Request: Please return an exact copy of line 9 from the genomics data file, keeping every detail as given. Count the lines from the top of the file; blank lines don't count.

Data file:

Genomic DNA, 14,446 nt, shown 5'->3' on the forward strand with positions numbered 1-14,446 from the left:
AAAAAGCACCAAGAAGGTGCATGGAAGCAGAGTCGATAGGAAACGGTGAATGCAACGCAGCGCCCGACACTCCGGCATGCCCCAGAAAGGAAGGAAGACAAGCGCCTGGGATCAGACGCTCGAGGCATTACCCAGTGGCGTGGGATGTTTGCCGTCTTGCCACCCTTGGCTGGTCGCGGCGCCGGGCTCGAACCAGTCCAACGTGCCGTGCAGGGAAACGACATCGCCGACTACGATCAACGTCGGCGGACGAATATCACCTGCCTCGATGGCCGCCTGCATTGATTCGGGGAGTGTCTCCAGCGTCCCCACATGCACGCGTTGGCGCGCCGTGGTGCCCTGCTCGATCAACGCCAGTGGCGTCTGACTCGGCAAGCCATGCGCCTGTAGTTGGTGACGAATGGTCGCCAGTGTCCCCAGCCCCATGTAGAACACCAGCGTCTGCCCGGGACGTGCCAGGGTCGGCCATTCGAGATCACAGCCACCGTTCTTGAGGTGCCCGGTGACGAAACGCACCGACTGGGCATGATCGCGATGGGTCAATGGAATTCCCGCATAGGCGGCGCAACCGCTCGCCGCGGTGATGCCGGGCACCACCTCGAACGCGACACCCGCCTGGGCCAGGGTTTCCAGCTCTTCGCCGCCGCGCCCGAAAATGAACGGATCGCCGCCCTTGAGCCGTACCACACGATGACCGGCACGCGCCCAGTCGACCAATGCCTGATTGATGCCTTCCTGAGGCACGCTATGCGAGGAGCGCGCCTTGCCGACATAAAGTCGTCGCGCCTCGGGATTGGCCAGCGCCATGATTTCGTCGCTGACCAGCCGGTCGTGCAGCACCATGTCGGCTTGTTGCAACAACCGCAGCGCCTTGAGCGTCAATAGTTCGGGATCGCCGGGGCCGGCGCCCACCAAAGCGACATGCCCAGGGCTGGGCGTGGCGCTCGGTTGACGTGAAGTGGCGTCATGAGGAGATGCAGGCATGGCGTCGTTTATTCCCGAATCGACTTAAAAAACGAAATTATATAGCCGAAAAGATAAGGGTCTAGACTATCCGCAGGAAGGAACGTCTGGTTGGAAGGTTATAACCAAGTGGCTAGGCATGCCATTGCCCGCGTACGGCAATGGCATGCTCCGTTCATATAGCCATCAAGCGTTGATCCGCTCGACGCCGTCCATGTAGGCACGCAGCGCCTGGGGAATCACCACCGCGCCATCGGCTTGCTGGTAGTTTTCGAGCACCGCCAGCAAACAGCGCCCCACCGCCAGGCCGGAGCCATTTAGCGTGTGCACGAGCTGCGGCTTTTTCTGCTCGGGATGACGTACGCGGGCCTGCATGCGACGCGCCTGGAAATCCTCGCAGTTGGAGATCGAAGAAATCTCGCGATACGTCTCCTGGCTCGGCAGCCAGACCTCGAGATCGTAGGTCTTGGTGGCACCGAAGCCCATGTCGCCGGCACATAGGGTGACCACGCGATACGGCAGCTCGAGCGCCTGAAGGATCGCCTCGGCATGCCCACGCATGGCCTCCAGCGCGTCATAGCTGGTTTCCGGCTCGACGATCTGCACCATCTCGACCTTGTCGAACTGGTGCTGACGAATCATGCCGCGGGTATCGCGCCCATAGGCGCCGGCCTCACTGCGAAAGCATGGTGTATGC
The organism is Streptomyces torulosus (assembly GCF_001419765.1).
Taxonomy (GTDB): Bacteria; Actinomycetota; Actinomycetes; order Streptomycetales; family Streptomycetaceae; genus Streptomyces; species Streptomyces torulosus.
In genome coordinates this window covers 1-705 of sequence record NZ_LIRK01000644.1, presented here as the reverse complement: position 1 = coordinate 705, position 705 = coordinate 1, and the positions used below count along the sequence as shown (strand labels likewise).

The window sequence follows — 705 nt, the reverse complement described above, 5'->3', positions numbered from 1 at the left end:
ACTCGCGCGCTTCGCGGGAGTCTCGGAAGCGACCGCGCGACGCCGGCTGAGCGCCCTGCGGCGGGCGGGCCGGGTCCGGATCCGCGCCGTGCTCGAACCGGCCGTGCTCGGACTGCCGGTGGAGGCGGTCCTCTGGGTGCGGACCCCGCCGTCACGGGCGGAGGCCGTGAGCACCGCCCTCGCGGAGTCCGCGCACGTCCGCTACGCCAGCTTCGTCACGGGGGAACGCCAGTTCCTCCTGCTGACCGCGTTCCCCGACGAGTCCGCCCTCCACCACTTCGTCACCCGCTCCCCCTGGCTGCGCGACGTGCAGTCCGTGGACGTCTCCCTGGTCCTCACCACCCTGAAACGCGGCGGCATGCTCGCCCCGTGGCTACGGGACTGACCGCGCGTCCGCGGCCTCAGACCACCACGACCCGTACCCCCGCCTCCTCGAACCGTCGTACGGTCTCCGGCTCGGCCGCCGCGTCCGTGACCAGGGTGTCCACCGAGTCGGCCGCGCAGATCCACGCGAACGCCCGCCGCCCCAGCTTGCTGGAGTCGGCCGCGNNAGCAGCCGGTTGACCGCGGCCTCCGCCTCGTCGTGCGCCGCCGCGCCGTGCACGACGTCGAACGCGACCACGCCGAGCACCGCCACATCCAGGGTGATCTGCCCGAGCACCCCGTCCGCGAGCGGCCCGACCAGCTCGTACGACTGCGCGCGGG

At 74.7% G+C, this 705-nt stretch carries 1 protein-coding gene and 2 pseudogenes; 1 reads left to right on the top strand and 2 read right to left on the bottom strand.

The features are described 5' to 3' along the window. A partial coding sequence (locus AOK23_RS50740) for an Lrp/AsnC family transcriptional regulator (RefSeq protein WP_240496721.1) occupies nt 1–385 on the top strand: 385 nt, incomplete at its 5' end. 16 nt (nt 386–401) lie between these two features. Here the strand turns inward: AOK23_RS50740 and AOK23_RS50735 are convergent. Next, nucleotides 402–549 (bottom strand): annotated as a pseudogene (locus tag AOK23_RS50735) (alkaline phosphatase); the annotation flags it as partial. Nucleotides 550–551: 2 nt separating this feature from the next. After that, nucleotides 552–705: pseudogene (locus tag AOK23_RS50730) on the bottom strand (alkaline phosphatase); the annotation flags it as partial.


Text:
The features are described 5' to 3' along the window. A partial coding sequence (locus AOK23_RS50740) for an Lrp/AsnC family transcriptional regulator (RefSeq protein WP_240496721.1) occupies nt 1–385 on the top strand: 385 nt, incomplete at its 5' end. 16 nt (nt 386–401) lie between these two features. Here the strand turns inward: AOK23_RS50740 and AOK23_RS50735 are convergent. Next, nucleotides 402–549 (bottom strand): annotated as a pseudogene (locus tag AOK23_RS50735) (alkaline phosphatase); the annotation flags it as partial. Nucleotides 550–551: 2 nt separating this feature from the next. After that, nucleotides 552–705: pseudogene (locus tag AOK23_RS50730) on the bottom strand (alkaline phosphatase); the annotation flags it as partial.